HOW DO I PRACTICE MINDFULNESS AND MEDITATION?
Mindfulness is available to us in every moment, whether through meditations and body scans, or mindful moment practices like taking time to pause and breathe when the phone rings instead of rushing to answer it. The Basics of Mindfulness Practice
Here’s how to tune into mindfulness throughout the day:
1. Set aside some time. You don’t need a meditation cushion or bench, or any sort of special equipment to access your mindfulness skills—but you do need to set aside some time and space.
2. Observe the present moment as it is. The aim of mindfulness is not quieting the mind, or attempting to achieve a state of eternal calm. The goal is simple: we’re aiming to pay attention to the present moment, without judgement. Easier said than done, we know.
3. Let your judgments roll by. When we notice judgements arise during our practice, we can make a mental note of them, and let them pass.
4. Return to observing the present moment as it is. Our minds often get carried away in thought. That’s why mindfulness is the practice of returning, again and again, to the present moment.
5. Be kind to your wandering mind. Don’t judge yourself for whatever thoughts crop up, just practice recognizing when your mind has wandered off, and gently bring it back.
That’s the practice. It’s often been said that it’s very simple, but it’s not necessarily easy. The work is to just keep doing it. Results will accrue.
A SIMPLE MEDITATION PRACTICE
This meditation focuses on the breath, not because there is anything special about it, but because the physical sensation of breathing is always there and you can use it as an anchor to the present moment. Throughout the practice you may find yourself caught up in thoughts, emotions, sounds—wherever your mind goes, simply come back again to the next breath. Even if you only come back once, that’s okay.
1. Sit comfortably. Find a spot that gives you a stable, solid, comfortable seat.
2. Notice what your legs are doing. If on a cushion, cross your legs comfortably in front of you. If on a chair, rest the bottoms of your feet on the floor.
3. Straighten your upper body—but don’t stiffen. Your spine has natural curvature. Let it be there.
4. Notice what your arms are doing. Situate your upper arms parallel to your upper body. Rest the palms of your hands on your legs wherever it feels most natural.
5. Soften your gaze. Drop your chin a little and let your gaze fall gently downward. It’s not necessary to close your eyes. You can simply let what appears before your eyes be there without focusing on it.
6. Feel your breath. Bring your attention to the physical sensation of breathing: the air moving through your nose or mouth, the rising and falling of your belly, or your chest.
7. Notice when your mind wanders from your breath. Inevitably, your attention will leave the breath and wander to other places. Don’t worry. There’s no need to block or eliminate thinking. When you notice your mind wandering gently return your attention to the breath.
8. Be kind about your wandering mind. You may find your mind wandering constantly—that’s normal, too. Instead of wrestling with your thoughts, practice observing them without reacting. Just sit and pay attention. Come back to your breath over and over again, without judgment or expectation.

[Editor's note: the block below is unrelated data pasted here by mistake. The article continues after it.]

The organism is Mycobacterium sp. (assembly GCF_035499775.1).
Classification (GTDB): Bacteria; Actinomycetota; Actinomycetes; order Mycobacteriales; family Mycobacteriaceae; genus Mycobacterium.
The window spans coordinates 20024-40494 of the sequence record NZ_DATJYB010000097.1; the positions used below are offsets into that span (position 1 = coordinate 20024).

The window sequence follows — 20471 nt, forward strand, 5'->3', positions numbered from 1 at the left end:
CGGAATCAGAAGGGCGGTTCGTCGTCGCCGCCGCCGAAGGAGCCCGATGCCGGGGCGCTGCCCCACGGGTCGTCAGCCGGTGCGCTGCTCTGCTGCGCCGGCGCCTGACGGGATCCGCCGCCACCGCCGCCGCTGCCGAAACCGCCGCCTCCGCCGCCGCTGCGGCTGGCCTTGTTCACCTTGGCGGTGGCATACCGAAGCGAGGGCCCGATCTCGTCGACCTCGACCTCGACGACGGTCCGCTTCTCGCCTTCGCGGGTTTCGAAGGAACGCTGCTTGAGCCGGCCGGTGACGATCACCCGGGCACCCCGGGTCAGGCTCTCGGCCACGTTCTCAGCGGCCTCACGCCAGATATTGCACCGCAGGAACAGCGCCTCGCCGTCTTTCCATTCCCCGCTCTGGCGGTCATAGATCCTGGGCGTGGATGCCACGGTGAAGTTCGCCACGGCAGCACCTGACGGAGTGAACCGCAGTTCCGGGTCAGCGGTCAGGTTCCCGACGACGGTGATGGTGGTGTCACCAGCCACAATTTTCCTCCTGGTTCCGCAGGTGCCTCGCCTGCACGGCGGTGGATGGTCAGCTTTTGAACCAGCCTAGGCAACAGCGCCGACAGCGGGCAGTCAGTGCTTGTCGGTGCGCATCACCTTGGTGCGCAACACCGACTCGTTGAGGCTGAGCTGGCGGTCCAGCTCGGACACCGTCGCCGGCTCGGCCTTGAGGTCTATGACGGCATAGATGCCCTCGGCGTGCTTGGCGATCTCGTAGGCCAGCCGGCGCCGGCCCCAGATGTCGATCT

9. When you’re ready, gently lift your gaze (if your eyes are closed, open them). Take a moment and notice any sounds in the environment. Notice how your body feels right now. Notice your thoughts and emotions.
MINDFUL PRACTICES FOR EVERY DAY
As you spend time practicing mindfulness, you’ll probably find yourself feeling kinder, calmer, and more patient. These shifts in your experience are likely to generate changes in other parts of your life as well. Mindfulness can help you become more playful, maximize your enjoyment of a long conversation with a friend over a cup of tea, then wind down for a relaxing night’s sleep. Try these 4 practices this week:
A. TRY THIS SIMPLE WALKING MEDITATION
TIME: 10 minutes
It’s one of our greatest gifts, and when we manage early in life to use our legs to get around, it’s cause for celebration. Parents call their parents just to report on the event. The very fact that walking— or whatever form of ambulation you use to get around—is so central to our lives makes it a ready focus for mindful, meditative attention. Here’s a simple set of instructions for one form of walking meditation. There are many variations. This one relies on a pace that is close to how we might walk in everyday life, and in fact it can be adapted for walking in the street—just as long as you remember to pay attention to street lights, other people, and not looking like a zombie.
1. Stand up STRAIGHT with your back upright but not stiff. Feel your feet touching the ground and let your weight distribute evenly.
2. Curl the THUMB of your left hand in and wrap your fingers around it. Place it just above your belly button. Wrap your right hand around it, resting your right thumb in the crevice formed between your left thumb and index finger. (This creates some balance for you and keeps your swinging arms from being a distraction.)
3. Drop your GAZE slightly. This helps you maintain focus.
4. Step out with your left FOOT. Feel it swing, feel the heel hit the ground, now the ball, now the toes.
5. FEEL the same as the right foot comes forward.
6. Walk at a STEADY pace, slightly slower than in daily life but not funereal. When your attention wanders, bring it back to the sensations of your feet touching the ground.
B. 5 STEPS TO MINDFUL LISTENING
How often do you feel really listened to? How often do you really listen to others? (Be honest.)
We can’t force others to listen, but we can improve our own listening, and perhaps inspire others by doing so.
Good listening means mindful listening. Like mindfulness itself, listening takes a combination of intention and attention. The intention part is having a genuine interest in the other person—their experiences, views, feelings, and needs. The attention part is being able to stay present, open, and unbiased as we receive the other’s words—even when they don’t line up with our own ideas or desires.